• Bush beans are easy to grow and yield a quick crop on compact plants. Many types of beans are available as bush varieties. Bush bean plants tend to mature all at once, so make succession sowings every two weeks through early August to spread out the harvests. For the later sowings, plant seeds a little more deeply (about 2 inches). Mist the baby seedlings and give them some shade.
• Herbs thrive in containers or beds and are easy to grow. Basil works well from small transplants and likes full sun. Grow parsley and dill directly from seed. Keep the soil moist (if you mulch around the plants, they’ll need less watering) and fertilize monthly with fish emulsion. Skip cilantro since it prefers cooler conditions and will bolt when the weather is hot.
• Edible flowers, such as nasturtiums, calendulas, and pansies, add a welcome kick of color to your garden and later to your salads. They also attract pest-controlling insects and are good companion plantings to vegetables.
Once you’ve chosen what to plant, the next important decision is when. Seeds germinate in warm temperatures (approximately 68-84 degrees) but will not react well to extreme heat. Wait for prime planting conditions—ideally, temperatures in the 70s, overcast sky, and light rainfall ahead to assist germination.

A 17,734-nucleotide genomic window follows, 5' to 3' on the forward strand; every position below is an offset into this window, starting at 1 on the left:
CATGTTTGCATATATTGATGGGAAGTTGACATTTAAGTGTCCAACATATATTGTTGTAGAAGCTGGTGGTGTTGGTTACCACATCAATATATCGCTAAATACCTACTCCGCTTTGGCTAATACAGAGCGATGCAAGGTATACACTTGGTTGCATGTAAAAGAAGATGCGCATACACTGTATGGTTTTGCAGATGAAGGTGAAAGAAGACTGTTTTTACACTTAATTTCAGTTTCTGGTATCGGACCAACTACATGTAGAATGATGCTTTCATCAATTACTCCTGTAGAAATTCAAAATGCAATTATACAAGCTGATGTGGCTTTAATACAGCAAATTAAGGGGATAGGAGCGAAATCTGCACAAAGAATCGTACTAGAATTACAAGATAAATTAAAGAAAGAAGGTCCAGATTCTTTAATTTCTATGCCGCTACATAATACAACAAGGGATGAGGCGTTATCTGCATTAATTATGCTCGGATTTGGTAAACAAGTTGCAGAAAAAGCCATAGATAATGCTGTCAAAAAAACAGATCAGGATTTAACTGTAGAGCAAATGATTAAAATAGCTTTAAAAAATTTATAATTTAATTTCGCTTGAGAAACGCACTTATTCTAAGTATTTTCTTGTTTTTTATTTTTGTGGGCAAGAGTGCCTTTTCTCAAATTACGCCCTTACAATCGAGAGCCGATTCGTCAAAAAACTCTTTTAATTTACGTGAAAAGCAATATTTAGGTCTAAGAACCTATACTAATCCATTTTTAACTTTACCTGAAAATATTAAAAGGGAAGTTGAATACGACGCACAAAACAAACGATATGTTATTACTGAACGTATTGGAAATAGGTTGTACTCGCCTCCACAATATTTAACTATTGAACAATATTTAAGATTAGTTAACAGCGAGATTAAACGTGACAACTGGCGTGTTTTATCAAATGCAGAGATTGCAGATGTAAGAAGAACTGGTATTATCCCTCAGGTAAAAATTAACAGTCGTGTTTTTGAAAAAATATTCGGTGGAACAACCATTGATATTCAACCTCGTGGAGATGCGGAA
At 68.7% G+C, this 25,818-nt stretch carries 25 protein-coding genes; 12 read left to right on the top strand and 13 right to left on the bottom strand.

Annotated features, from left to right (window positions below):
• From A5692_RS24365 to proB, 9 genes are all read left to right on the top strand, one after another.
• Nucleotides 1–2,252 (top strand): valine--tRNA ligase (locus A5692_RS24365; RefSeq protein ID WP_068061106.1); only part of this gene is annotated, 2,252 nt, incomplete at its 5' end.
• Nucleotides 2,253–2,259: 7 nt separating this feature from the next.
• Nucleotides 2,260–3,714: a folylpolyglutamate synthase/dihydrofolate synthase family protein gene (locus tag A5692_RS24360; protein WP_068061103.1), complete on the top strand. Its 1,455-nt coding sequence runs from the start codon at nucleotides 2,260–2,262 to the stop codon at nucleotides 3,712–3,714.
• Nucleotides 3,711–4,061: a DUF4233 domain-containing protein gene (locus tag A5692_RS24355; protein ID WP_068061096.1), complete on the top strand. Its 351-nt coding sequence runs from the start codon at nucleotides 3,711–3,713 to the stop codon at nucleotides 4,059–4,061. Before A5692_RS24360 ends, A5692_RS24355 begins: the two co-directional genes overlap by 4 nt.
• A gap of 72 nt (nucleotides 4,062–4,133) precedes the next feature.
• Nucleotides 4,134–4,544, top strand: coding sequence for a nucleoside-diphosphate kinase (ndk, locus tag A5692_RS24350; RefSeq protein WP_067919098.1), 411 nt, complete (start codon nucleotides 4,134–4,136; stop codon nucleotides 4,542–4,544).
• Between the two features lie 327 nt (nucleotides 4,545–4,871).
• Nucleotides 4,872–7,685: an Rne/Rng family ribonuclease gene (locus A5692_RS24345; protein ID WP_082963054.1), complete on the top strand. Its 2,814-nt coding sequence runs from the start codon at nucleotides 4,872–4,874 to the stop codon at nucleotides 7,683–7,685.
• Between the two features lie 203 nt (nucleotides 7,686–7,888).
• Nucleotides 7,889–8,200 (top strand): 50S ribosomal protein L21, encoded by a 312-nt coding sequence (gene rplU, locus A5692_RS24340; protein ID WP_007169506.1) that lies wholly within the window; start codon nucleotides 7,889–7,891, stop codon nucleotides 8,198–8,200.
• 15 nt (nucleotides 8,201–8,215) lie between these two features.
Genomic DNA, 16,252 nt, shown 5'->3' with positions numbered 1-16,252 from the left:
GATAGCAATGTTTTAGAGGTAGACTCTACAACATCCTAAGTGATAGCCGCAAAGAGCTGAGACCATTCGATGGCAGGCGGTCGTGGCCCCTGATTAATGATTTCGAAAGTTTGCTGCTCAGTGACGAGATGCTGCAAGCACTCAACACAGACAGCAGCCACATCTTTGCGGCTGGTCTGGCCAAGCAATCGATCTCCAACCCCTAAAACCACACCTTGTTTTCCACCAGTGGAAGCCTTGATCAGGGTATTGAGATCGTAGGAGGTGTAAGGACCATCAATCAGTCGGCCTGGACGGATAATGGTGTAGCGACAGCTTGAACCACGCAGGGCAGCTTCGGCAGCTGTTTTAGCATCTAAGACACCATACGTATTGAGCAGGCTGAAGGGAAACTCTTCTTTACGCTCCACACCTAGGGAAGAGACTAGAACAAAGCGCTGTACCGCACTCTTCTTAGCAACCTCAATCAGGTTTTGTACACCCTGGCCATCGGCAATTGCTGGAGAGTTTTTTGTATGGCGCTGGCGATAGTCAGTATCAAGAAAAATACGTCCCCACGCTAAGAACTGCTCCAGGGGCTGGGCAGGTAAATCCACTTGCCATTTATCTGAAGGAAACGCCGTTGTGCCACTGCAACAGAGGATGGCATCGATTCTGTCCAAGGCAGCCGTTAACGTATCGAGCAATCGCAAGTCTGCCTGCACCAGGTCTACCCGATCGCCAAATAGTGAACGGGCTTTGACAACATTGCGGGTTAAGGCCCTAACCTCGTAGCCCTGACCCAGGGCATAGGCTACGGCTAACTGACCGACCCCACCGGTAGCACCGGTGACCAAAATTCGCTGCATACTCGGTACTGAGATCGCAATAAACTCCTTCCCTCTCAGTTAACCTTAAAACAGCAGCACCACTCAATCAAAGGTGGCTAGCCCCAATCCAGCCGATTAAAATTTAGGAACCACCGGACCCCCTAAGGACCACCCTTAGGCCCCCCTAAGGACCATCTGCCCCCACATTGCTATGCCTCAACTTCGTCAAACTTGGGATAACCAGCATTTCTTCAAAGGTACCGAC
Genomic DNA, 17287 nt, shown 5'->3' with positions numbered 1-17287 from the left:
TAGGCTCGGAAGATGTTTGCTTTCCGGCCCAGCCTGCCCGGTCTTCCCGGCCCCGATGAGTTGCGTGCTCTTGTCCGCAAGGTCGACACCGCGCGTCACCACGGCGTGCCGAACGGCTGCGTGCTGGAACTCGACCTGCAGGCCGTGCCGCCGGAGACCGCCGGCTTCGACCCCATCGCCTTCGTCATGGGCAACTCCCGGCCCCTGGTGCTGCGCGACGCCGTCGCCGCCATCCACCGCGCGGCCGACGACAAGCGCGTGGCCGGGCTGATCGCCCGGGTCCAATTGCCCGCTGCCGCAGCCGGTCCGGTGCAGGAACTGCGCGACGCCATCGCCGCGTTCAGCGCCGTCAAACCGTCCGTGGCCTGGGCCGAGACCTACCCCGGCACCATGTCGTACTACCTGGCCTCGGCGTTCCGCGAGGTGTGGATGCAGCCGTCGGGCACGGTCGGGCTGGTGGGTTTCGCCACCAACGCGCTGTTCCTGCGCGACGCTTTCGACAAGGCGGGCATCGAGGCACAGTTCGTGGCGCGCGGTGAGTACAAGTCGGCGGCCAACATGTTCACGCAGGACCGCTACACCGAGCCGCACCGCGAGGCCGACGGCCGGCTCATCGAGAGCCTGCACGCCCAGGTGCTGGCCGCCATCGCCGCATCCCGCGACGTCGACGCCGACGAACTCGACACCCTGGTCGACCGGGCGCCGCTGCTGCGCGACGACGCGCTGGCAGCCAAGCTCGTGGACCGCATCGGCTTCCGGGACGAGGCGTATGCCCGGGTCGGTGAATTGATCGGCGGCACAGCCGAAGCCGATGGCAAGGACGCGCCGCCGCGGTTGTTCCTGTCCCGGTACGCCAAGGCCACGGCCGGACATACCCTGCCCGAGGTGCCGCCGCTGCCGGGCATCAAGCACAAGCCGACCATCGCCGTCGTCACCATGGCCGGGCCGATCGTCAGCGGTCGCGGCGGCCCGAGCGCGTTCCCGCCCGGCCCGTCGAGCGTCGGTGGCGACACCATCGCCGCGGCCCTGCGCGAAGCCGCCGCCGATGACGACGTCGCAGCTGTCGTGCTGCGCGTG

Succession planting ensures a constant supply of fresh vegetables and makes maximum use of garden space. Plant crops such as lettuces, beans, and radishes in small batches at two-week intervals so that a fresh bunch of seedlings are taking root as others are ready for harvest. Another version of succession planting is to harvest one crop, and then replace it with an entirely different and fast-maturing crop. This requires planning ahead so that the combined days-to-maturity don’t exceed the remaining length of the season.
Companion planting recognizes that some plant pairs have synergistic relationships and others have negative effects. For example, dill and nasturtium make good companions for squash and cucumber. Basil makes a good companion to tomatoes. Yet, tomatoes and potatoes do not grow well together.
Interplanting is another method for making the most of crops’ low, leafy greens close to tomatoes to shade the soil and reduce evaporation.